“Microwaves in the frequency range (800-1000 MHz) can penetrate the cranium and nearly 40% of these can reach the deep brain.”

Of course, as mentioned above, despite this penetration, cellular phone radiation is non-ionizing and therefore has no ability to damage DNA.  Nevertheless, as Behari (3) points out, tissue changes do occur:

“Partial or whole body exposure of human and animals to radiofrequency radiation as due to mobile phone use may lead to a variety of changes in tissues.  Communication between brain cells is mediated by a spectrum of chemical substances that both excite and inhibit transaction and transmission of information between them.  These substances act by binding to their specific receptors on cell surfaces.  Changes in the different tissues may occur depending on the exposure conditions, species, and histological parameters.  Penafiel et al. have shown that the radiation from TDMA digital cellular phones can cause significant changes in ornithine decarboxylase activity (ODC), which is essential for DNA synthesis.  Kolomytkin et al. studied specific receptor binding of three neurotransmitters: gamma-aminobutyric acid (GABA), an inhibitory neurotransmitter and acetyl choline and glutamate, both excitatory to rat brain synaptosomes.  Microwave exposures used 880 or 915 MHz fields at power densities from 10 to 1500µW/cm2.  With incident field intensities of 1.5mW/cm2, binding to GABA receptors decreased 30% at 16 pps, but differences were not significant at 3, 5, 7, or 30 pps.  Conversely, 16 pps modulation induced a significant increase in glutamate receptor binding.  For acetyl choline receptors, binding decreased 25% at 16 pps, with similar trends at higher and lower frequencies.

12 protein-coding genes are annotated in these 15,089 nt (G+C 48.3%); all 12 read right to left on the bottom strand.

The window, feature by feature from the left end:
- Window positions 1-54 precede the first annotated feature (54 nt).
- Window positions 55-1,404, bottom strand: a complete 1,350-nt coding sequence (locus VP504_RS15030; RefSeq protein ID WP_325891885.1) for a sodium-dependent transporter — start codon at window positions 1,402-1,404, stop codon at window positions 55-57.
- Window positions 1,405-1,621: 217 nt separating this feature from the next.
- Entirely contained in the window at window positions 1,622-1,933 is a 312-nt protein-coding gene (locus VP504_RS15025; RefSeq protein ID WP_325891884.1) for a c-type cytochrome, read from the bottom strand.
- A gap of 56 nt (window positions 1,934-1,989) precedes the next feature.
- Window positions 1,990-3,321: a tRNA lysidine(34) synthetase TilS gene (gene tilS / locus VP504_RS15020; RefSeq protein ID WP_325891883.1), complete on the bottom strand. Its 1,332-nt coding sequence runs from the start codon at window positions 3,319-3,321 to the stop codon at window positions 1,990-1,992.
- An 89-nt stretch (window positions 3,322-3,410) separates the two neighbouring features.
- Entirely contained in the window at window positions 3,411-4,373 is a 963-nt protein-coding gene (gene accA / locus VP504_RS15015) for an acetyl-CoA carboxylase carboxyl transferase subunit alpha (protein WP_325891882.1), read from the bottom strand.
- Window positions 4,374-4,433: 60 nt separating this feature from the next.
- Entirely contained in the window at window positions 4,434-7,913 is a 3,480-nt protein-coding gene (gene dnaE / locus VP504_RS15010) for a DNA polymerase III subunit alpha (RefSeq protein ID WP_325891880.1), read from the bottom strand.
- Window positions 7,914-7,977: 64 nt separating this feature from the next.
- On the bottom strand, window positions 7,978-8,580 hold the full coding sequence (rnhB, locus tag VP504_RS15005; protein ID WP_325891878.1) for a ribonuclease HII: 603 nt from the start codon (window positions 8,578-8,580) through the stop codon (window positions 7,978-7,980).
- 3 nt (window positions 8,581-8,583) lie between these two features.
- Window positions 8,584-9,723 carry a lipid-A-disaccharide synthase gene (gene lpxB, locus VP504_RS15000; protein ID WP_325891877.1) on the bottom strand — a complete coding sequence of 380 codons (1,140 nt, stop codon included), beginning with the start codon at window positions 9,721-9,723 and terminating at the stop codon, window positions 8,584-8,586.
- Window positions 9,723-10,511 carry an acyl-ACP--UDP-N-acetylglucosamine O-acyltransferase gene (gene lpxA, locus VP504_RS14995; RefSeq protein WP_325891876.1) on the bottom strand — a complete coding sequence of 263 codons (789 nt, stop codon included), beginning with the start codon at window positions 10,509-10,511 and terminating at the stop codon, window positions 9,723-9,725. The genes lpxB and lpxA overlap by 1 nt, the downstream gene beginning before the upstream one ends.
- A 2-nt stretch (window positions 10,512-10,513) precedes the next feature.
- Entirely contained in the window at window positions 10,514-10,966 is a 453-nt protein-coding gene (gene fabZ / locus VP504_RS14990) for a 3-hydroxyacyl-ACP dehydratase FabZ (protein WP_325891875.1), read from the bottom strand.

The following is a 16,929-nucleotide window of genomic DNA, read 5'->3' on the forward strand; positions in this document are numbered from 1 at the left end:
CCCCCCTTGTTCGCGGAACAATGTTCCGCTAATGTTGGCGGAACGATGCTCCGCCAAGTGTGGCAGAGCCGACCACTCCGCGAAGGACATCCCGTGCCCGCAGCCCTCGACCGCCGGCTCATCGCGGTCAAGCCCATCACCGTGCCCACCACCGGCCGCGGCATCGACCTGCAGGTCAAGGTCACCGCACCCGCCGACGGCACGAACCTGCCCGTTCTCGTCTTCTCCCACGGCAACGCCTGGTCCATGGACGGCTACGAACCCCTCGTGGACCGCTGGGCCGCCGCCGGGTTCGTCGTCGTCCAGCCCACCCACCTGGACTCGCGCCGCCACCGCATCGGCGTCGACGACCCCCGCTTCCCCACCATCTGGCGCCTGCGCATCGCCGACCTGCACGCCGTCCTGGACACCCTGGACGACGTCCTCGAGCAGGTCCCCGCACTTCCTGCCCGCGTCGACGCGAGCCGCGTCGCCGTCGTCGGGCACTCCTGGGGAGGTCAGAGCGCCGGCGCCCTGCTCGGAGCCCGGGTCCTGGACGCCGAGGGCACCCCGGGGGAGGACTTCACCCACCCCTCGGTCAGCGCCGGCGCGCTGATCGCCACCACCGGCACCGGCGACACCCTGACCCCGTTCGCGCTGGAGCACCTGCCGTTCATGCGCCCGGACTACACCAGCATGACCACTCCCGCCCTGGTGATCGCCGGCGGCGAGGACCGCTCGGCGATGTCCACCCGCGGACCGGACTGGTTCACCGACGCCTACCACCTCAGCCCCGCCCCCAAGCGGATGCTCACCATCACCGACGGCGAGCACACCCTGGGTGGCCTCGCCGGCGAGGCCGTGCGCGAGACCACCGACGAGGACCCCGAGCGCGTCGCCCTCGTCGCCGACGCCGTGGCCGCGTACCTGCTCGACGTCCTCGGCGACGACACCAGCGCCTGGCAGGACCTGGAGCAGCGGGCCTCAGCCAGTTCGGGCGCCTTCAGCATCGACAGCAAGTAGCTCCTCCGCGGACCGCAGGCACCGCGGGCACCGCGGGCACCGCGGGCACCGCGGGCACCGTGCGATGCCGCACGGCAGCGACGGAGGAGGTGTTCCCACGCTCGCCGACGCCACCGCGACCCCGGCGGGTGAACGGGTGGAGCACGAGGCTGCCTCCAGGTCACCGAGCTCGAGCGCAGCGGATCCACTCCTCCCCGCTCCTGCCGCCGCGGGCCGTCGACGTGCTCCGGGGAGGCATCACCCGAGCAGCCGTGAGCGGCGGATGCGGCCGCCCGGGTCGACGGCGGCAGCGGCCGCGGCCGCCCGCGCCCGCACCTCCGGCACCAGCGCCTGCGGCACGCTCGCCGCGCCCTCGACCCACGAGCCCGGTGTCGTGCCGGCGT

While I realize that much of the information in the above quote is difficult to understand for those who are not completely familiar with cell phone technology, which includes me, hopefully it is readily apparent that the microwave radiation from cell phones does have a significant impact on enzymatic and neurotransmitter activity in the brain.

The next set of quotes I would like to highlight from the Behari (3) paper come from the section where the author goes into greater detail on biological implications.  As an introduction to this section, Behari (3) states the following:

“The biological implications with the use of cell phones involve dose dependent difficulty in concentration, fatigue and headache and increase in reaction time.  The emitted microwaves from communication devises are shown to alter cognitive functions, decrease in cholinergic activity, gene expression alteration in cerebellum, cortex and hippocampus.  It can be logically concluded that cells with higher metabolic rate will be more susceptible to EMF.  This is because more hydrogen peroxide is generated by mitochondria to excite the reaction.  The proximity of EMF to interact with iron provides a clue for more vulnerability of cells that have a higher content of intracellular free ions.”